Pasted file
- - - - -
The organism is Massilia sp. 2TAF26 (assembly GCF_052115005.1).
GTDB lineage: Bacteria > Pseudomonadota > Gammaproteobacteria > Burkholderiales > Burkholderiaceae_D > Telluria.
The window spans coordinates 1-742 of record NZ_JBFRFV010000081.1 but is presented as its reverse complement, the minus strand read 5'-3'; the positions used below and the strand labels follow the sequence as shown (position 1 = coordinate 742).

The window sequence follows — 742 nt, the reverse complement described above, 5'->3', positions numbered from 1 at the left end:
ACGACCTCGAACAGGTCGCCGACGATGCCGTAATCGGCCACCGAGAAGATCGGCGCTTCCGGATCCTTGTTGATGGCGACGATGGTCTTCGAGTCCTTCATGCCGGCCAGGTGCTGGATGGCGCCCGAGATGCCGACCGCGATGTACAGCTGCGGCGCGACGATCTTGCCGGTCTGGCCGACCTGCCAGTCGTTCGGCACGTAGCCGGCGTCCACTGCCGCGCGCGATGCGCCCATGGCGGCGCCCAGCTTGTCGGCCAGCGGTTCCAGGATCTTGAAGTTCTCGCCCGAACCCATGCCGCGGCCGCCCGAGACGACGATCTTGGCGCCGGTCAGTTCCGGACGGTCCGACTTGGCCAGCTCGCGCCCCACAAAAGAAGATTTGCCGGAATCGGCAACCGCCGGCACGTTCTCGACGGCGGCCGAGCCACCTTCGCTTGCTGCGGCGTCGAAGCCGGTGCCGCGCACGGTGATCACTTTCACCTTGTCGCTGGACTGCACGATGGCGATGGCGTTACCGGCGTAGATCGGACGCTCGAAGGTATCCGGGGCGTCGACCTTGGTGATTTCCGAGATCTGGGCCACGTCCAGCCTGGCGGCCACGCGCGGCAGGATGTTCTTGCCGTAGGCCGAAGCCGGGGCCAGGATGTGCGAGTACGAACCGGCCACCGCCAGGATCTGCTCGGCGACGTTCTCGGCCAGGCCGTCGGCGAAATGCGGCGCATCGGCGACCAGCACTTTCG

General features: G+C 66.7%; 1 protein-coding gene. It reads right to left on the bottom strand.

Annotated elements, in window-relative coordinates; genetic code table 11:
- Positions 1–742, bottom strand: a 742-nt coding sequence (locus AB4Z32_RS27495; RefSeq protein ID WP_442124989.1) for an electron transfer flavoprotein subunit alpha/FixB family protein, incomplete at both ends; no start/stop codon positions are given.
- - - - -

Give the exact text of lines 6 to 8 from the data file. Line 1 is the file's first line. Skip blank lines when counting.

General features: G+C 66.7%; 1 protein-coding gene. It reads right to left on the bottom strand.

Annotated elements, in window-relative coordinates; genetic code table 11:
- Positions 1–742, bottom strand: a 742-nt coding sequence (locus AB4Z32_RS27495; RefSeq protein ID WP_442124989.1) for an electron transfer flavoprotein subunit alpha/FixB family protein, incomplete at both ends; no start/stop codon positions are given.